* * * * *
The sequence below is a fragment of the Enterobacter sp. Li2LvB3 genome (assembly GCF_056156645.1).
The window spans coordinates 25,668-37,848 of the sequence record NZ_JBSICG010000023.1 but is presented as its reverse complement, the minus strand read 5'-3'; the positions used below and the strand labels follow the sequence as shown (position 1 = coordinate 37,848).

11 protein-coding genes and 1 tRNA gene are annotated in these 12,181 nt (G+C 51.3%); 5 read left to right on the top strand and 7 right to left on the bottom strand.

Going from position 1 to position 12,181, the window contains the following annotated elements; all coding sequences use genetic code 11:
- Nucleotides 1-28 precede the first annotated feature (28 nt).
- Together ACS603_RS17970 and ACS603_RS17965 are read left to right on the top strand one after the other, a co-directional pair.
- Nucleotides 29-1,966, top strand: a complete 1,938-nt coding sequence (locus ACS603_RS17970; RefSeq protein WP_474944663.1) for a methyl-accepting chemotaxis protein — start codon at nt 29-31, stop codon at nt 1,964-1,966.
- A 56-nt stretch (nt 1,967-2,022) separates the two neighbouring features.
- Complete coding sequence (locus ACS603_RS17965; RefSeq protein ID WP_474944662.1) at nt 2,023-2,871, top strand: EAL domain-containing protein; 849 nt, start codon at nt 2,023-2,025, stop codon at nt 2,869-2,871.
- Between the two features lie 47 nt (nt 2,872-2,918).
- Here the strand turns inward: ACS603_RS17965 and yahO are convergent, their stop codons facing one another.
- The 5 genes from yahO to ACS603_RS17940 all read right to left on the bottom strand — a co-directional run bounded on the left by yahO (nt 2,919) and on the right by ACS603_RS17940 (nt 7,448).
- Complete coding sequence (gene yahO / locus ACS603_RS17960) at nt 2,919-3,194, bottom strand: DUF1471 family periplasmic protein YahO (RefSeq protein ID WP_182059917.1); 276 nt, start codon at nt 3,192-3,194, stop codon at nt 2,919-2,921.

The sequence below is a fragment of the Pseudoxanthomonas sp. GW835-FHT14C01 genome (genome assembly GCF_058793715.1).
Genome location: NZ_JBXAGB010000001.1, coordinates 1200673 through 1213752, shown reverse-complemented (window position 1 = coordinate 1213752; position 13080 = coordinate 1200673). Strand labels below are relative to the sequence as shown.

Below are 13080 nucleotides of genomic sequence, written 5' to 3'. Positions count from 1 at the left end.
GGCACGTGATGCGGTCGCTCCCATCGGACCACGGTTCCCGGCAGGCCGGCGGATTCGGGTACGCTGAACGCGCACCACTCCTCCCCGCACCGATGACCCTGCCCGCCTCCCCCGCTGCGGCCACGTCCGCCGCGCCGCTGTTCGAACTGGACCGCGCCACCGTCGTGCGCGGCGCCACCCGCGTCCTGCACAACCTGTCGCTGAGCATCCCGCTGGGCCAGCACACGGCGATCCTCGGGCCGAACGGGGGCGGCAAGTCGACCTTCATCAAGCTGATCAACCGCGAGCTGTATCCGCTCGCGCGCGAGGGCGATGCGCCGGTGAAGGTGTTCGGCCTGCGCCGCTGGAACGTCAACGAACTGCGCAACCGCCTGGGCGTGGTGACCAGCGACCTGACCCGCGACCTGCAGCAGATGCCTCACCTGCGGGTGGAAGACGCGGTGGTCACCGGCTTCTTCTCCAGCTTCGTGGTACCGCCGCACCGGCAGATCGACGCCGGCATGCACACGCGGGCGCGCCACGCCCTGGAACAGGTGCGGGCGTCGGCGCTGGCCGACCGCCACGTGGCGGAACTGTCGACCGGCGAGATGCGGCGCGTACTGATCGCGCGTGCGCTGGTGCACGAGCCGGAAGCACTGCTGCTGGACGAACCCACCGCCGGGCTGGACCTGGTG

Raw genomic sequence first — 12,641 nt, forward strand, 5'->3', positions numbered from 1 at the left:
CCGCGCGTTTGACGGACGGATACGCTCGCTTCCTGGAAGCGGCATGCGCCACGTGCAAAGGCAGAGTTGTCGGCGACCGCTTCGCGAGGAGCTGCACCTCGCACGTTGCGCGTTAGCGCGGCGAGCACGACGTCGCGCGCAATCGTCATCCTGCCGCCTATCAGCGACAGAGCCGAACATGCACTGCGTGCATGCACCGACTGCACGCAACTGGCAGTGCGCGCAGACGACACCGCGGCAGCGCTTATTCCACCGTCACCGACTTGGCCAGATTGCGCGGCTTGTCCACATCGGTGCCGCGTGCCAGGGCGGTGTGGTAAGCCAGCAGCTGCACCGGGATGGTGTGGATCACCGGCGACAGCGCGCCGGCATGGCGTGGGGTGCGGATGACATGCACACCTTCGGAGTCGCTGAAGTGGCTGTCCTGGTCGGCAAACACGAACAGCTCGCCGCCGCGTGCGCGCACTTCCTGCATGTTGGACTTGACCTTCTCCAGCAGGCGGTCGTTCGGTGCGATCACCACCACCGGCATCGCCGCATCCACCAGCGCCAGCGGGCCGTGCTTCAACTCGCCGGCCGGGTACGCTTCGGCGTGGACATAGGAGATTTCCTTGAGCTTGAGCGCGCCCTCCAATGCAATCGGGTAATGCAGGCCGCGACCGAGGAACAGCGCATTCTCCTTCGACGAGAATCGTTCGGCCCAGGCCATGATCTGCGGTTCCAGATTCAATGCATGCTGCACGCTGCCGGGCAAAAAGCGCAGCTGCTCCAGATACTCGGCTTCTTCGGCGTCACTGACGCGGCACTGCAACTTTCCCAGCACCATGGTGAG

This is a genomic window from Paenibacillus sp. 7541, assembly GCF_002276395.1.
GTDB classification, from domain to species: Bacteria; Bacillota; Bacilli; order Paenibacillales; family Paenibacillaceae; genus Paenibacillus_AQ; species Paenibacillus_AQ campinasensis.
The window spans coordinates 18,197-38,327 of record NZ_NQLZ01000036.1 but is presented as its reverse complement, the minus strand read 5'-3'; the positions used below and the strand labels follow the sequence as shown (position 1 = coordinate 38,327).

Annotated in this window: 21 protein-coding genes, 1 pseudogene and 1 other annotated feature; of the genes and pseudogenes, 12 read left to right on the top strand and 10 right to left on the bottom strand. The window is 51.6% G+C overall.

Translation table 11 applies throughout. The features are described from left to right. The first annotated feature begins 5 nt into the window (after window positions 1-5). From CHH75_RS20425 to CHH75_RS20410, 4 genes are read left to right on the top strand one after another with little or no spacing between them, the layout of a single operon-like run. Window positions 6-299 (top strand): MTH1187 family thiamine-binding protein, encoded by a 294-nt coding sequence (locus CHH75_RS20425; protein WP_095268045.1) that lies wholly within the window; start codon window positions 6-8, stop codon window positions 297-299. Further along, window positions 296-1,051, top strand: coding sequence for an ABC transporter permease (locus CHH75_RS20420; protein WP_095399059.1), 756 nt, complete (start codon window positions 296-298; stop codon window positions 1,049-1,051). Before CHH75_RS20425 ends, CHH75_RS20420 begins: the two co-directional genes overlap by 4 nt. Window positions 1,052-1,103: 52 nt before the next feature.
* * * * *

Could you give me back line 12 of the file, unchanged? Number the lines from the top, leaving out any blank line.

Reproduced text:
- The 5 genes from yahO to ACS603_RS17940 all read right to left on the bottom strand — a co-directional run bounded on the left by yahO (nt 2,919) and on the right by ACS603_RS17940 (nt 7,448).